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Avg. Price Paid:$10,745 - $14,120
Original MSRP: $28,625 - $33,035
MPG: 16 City / 24 Hwy
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2008 Saturn Outlook Performance

These scores and this review are from when the car was new.

Review Last Updated: 2/18/09

The Saturn Outlook offers performance that's among the best in the class, thanks to quick acceleration, respectable fuel economy, solid braking system, impressive off-road capabilities, and car-like handling. Car and Driver reports that it "never feels clumsy, remaining composed and without excessive body motions over every bump and through every turn we flung it into," Nevertheless, transmission woes detract from its overall performance.

Kelley Blue Book adds, "As far as people movers of the 5,000-pound, eight-passenger variety are concerned, the 2008 Saturn Outlook ranks among the most satisfying we've driven." The Boston Globe adds, "Sitting in this SUV, with its front section feeling like a cockpit, you'll feel as though you are driving something far smaller. Even on the highway it doesn't seem large, though the turning radius in parking lots was lacking."

Acceleration and Power

The Saturn Outlook XE is powered by a 3.6-liter V6 engine with Variable Valve Timing (VVT) -- which alters the timing of the intake and exhaust valves in order to maximize power and fuel economy, while reducing emissions -- and churns out 270-horsepower and 248 pound-feet of torque. "We appreciated the engine's variable-valve timing for its ability to offer a good shove of torque in the low-rpm range and found the high-revving characteristics and double-overhead cams provided a surprisingly sporty engine note -- a welcome surprise," says Edmunds. Car and Driver adds, "The acceleration [is] more than ample for merging and passing."

The Saturn Outlook XR is powered by a 3.6-liter V6 engine with VVT that makes 275-horsepower and 251 pound-feet of torque. While the Outlook XR delivers five more horsepower than the XE, Kelley Blue Book explains, that it only "represents a power increase of less than two percent and [is] a bigger advantage for the vehicle's marketers than its drivers."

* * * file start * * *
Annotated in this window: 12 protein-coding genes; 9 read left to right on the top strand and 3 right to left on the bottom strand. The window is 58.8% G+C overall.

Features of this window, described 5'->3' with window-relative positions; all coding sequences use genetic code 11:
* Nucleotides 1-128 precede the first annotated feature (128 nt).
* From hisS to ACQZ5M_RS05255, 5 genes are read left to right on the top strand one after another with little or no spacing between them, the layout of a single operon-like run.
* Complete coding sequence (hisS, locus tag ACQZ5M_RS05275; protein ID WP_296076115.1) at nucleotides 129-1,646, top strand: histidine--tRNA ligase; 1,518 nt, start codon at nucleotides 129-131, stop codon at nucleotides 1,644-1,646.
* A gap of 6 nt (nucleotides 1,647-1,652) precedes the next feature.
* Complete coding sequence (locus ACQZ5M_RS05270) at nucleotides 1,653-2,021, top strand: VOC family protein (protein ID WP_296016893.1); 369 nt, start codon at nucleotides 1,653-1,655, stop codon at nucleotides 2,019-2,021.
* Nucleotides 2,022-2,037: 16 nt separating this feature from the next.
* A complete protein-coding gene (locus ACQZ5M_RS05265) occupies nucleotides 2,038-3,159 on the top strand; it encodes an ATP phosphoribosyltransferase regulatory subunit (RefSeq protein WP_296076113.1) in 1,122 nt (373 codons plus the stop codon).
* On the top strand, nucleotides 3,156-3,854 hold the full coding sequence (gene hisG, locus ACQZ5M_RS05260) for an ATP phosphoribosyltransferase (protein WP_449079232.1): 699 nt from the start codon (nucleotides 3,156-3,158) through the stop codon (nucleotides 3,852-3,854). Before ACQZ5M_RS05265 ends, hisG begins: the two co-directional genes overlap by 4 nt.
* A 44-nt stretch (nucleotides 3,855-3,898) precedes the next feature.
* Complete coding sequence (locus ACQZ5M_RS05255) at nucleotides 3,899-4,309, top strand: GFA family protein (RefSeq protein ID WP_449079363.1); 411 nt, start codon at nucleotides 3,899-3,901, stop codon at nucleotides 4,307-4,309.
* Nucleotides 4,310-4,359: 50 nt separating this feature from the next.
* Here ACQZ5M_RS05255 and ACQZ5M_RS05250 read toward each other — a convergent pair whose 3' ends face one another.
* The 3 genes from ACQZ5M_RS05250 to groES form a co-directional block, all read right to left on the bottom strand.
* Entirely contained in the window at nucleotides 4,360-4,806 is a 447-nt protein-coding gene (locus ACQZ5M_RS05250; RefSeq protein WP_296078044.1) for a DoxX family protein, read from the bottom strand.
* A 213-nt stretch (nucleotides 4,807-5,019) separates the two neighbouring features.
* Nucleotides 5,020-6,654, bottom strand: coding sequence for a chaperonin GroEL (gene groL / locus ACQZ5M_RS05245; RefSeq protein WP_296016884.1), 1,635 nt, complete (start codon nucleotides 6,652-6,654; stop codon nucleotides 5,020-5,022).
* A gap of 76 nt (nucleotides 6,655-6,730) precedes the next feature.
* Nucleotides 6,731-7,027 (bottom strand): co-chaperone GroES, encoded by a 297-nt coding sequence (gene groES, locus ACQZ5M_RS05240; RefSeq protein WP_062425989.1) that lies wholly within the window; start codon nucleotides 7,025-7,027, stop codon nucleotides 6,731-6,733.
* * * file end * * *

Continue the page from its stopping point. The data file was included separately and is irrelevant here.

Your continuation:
Auto writers seem generally pleased with the Outlook's acceleration. The Detroit News says, "Even when driving 70 mph, it had enough pep left to easily pass those annoying gravel trucks along Interstate 75 that pepper everyone with paint-chipping pebbles." Car and Driver adds. "Expect the trip to 60 mph to take about eight seconds -- not painful, but well behind that of the Honda Pilot, which GM sees as a key competitor."

The Environmental Protection Agency estimates the front-wheel-drive (FWD) Outlook's fuel economy to be 16/24 miles per gallon (city/highway). The all-wheel-drive (AWD) version, however, makes 16/22 mpg. While Car and Driver boasts that "the fuel economy was far better than expected," the Chicago Tribune explains its "acceptable for a machine that can hold up to eight people and their luggage or groceries and offer AWD for security." MarketWatch reports that they "got 15 mpg consistently in city and country driving. That is only a mile per gallon or so worse than the Pilot." Unlike some of the Outlook's competitors, only regular-grade gasoline is required.